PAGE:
This short background introduces two reports from our archive, from the days when urban design work was hand drawn, with limited benefit from elaborate digital techniques.
In truth, for me, the ‘big league’ was to work on social housing in Wales and England, seeking to resolve living conditions in these ‘garden city’ influenced, rather segregated, largely single tenure, rented and (despite popular misconception) remarkably low density ‘council estates’. They are still our priority; our first love.
Way back, when we started, Stephen Thorne and I launched ourselves into Urban Design with two epic projects – first, the Prague Urban Design Competition of 1993 for the City of Prague and Czech Railways and, soon after, the Urban Design Strategy for Inner City Johannesburg in 1994. Both fall into the traditional concept of ‘big league’. They certainly were.
Prague had started as a collective student project during our Master’s Course in the Joint Centre for Urban Design at Oxford Brookes University, which Steve and I had embarked on as mature students, both with extensive construction industry experience behind us, Steve as an architect, me as a surveyor. We, many of us, tutor and sponsor support, went to Prague early in 1993 to reinforce our taught theory, research key themes and assemble a competition entry. As the work was consolidated, with several trips to Prague, Steve and I ended up developing and preparing the entry. We nearly won. Down to the last two, we were disqualified on a technicality and the victory given to the Czech entry. Fair enough. We won a cash award in compensation.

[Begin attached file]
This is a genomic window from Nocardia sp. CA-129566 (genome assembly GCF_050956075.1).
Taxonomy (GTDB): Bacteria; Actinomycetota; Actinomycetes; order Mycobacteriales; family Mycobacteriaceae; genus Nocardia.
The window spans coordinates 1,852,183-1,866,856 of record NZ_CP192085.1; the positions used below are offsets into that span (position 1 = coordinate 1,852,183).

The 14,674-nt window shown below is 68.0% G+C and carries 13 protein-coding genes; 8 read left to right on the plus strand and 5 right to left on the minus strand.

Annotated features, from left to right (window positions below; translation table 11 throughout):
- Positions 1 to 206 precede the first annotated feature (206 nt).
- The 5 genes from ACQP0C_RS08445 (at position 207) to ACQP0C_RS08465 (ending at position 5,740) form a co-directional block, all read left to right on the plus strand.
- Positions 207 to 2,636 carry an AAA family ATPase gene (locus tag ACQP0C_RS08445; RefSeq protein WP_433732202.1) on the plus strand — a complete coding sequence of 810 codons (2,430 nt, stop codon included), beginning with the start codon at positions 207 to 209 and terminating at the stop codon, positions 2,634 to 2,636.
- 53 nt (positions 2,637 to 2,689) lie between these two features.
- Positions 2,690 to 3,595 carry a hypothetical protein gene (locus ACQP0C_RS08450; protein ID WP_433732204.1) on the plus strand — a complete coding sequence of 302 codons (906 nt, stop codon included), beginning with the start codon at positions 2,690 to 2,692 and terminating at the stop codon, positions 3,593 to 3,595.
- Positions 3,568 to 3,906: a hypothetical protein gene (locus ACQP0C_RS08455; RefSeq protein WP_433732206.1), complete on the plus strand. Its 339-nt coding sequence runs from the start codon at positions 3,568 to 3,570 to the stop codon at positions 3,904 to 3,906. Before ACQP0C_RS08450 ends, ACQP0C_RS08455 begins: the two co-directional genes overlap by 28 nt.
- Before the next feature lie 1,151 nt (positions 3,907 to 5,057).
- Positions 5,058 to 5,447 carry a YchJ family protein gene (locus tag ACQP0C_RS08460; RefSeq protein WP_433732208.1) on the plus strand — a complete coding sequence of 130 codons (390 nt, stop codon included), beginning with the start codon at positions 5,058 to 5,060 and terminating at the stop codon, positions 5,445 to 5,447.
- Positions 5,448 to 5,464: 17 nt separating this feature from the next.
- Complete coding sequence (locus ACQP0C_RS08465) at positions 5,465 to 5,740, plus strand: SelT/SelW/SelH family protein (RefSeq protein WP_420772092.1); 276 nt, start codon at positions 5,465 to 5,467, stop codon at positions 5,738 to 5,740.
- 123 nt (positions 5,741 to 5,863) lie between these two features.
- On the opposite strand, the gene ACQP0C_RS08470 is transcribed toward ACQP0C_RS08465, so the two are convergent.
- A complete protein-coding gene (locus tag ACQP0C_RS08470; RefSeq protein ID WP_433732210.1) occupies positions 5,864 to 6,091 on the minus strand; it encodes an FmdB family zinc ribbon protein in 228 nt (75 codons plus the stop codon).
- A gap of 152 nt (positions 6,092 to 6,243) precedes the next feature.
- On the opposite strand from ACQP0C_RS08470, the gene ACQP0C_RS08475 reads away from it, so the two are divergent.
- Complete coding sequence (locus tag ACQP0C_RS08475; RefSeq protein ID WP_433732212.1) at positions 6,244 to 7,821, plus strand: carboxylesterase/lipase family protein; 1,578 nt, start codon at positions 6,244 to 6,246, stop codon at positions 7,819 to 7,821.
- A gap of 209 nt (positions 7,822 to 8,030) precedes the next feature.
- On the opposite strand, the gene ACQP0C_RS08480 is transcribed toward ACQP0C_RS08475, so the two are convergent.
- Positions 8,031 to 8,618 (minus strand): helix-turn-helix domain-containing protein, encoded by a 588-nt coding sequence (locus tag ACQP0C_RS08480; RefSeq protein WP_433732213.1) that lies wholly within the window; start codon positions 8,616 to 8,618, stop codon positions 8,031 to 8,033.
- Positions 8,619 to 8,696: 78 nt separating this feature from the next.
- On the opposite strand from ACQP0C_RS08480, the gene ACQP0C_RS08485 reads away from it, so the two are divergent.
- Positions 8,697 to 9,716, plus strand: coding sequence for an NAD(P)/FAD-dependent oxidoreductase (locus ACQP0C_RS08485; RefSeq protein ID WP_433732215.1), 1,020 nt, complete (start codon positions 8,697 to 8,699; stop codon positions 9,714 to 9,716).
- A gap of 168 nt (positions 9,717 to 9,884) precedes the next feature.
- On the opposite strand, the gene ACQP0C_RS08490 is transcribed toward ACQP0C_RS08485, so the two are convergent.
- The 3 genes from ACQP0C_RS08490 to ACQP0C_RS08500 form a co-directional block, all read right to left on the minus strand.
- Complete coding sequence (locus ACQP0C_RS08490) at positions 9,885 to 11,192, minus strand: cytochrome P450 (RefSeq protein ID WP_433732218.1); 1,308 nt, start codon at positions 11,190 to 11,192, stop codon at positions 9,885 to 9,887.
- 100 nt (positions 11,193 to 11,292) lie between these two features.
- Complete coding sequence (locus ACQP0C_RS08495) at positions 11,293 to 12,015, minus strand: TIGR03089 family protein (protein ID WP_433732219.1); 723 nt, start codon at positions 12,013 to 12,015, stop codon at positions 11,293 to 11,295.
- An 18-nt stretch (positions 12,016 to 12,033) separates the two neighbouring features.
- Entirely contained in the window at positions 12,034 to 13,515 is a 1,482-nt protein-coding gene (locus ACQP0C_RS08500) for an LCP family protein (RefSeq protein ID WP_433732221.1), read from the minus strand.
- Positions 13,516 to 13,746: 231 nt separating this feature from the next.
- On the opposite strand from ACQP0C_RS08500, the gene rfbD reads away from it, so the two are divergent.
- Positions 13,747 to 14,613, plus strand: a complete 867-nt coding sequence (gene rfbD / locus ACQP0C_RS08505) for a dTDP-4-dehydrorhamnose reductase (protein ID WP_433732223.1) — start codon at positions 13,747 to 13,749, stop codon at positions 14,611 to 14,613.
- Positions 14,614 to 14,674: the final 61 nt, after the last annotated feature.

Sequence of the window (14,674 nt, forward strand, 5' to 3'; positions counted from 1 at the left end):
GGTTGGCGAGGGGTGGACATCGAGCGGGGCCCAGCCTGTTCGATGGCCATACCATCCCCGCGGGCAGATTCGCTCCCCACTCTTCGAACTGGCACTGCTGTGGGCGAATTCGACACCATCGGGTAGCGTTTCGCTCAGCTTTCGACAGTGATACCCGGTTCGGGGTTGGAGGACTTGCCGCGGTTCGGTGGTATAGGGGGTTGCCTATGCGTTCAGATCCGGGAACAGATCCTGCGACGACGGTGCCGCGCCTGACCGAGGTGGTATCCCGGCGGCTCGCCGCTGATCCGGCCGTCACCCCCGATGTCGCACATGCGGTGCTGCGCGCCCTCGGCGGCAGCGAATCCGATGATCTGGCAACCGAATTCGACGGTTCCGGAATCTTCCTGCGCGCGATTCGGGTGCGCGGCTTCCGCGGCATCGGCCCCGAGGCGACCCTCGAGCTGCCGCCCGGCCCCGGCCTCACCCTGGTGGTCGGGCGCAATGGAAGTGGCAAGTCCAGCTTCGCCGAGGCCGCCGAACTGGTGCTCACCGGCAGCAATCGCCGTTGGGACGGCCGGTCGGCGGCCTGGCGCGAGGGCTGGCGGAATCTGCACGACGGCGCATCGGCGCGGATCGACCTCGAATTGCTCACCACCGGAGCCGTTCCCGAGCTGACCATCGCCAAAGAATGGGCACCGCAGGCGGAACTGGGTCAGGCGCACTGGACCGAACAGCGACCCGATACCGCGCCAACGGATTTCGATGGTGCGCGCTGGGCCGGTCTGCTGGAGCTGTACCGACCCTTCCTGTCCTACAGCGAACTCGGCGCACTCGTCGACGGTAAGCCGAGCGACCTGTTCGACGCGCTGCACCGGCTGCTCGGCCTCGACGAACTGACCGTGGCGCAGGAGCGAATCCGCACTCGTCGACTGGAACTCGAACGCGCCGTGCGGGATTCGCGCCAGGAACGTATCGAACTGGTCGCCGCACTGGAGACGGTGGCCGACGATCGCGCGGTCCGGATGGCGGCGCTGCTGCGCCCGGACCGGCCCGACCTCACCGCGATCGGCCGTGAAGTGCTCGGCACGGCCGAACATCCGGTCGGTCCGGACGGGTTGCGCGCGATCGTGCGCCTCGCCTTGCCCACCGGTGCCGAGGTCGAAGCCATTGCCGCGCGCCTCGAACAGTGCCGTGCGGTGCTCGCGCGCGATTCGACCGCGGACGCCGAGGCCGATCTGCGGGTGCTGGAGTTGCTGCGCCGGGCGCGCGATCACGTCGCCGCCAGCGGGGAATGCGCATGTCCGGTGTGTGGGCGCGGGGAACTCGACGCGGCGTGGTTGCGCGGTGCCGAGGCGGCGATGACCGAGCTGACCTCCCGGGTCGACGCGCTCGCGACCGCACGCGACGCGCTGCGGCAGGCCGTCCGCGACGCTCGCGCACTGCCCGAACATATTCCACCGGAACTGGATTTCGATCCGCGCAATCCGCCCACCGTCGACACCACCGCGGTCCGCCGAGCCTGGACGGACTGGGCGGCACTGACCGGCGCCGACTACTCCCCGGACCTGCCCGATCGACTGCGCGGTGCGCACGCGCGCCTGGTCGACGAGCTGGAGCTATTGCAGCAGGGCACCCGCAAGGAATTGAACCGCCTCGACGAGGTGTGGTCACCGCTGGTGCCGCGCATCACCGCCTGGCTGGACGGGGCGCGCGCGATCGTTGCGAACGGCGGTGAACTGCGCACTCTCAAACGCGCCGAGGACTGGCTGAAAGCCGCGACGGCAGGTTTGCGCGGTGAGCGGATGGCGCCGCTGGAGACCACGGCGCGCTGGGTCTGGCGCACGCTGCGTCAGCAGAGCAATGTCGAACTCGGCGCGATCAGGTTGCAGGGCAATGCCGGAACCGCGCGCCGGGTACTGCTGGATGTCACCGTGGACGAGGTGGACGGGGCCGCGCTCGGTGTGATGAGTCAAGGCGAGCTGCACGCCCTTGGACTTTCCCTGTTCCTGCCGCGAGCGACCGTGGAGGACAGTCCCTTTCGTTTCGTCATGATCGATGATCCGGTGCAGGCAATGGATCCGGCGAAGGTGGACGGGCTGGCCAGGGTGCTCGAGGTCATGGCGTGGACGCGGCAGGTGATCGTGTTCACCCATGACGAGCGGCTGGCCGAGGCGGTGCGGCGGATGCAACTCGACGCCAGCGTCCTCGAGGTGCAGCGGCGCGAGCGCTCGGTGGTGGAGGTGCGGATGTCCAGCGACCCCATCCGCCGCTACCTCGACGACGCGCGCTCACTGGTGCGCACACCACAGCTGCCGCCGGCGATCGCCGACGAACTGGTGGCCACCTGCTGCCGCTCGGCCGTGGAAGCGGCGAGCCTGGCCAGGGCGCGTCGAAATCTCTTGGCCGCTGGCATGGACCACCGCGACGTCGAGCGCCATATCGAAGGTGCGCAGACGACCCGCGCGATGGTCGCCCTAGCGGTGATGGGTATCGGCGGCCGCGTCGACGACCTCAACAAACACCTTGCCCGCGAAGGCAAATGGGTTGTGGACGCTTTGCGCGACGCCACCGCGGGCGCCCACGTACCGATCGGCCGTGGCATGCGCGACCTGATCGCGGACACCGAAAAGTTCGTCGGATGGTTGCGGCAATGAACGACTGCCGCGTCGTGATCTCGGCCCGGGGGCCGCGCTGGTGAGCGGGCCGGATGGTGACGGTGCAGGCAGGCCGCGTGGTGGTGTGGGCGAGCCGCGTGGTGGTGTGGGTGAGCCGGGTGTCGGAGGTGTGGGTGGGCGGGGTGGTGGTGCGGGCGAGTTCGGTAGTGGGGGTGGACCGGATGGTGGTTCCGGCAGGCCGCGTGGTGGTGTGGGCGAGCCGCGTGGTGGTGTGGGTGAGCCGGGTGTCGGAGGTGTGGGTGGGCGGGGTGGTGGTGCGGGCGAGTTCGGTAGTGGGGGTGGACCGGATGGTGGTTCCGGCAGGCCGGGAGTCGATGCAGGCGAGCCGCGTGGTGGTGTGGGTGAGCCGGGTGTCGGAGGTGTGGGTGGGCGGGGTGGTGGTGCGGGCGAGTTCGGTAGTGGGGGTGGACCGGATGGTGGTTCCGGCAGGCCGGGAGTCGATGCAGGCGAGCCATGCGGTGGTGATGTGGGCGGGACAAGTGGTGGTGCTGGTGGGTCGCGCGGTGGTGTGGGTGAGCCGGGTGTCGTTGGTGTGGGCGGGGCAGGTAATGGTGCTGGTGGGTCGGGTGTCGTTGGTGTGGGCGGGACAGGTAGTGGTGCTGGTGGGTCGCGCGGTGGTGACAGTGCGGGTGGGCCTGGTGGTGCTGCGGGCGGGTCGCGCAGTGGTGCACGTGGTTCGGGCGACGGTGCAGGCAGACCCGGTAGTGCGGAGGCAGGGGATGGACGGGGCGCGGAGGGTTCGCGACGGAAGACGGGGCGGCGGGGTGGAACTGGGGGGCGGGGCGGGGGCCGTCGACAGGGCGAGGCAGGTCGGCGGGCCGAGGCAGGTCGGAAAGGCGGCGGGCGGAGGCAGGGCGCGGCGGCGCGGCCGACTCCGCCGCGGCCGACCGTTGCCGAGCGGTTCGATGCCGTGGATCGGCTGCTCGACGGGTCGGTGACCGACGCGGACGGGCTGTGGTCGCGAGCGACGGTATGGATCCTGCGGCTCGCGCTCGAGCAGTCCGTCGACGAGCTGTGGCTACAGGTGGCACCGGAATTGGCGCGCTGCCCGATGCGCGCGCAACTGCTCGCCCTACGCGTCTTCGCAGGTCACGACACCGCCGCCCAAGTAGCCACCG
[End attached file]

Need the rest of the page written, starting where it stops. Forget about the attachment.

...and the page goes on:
We were very pleased with ourselves; it was an encouraging and inspiring complement to our learning experience at Oxford.
Steve returned to his home in Johannesburg, me to Wales. On the back of the Prague ‘sell’, Steve was commissioned to undertake the Inner City Strategy for Jo’burg City Council. He immediately called me and I set out for Jo’burg to arrive on the day Nelson Mandela was inaugurated. It was an exciting time, perfect for our audacious, consultative, outward-reaching, Jane Jacobs inspired theory.
Within 6 years of our report, our proposal for an iconic city bridge was under construction. Amongst many proposals, we suggested that the creation of that single movement line would be the most significant intervention to develop the city centre for the 21st century. If they got it right, it would link communities north and south of the rail divide, be a catalyst for extensive city centre development, and be worthy of the name, ‘The Mandela Bridge’. The rest is history.
Some of these images from the internet, indicate the people-oriented approach we had in mind.
They are just one reflection of a vast all-embracing report, which certainly founded much of our subsequent work, me in Britain, Steve in Australia. Both reports can be viewed here: